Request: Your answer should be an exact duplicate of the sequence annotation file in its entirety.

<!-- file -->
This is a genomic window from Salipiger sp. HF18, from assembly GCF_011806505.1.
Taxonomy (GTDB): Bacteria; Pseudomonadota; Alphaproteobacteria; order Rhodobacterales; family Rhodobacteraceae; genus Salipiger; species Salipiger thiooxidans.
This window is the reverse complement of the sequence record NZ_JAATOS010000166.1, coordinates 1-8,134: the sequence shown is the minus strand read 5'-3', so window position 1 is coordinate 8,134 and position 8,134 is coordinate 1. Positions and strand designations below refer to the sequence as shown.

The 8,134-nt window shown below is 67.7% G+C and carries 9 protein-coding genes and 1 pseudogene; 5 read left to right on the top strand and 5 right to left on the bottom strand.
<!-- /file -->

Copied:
This is a genomic window from Salipiger sp. HF18, from assembly GCF_011806505.1.
Taxonomy (GTDB): Bacteria; Pseudomonadota; Alphaproteobacteria; order Rhodobacterales; family Rhodobacteraceae; genus Salipiger; species Salipiger thiooxidans.
This window is the reverse complement of the sequence record NZ_JAATOS010000166.1, coordinates 1-8,134: the sequence shown is the minus strand read 5'-3', so window position 1 is coordinate 8,134 and position 8,134 is coordinate 1. Positions and strand designations below refer to the sequence as shown.

The 8,134-nt window shown below is 67.7% G+C and carries 9 protein-coding genes and 1 pseudogene; 5 read left to right on the top strand and 5 right to left on the bottom strand.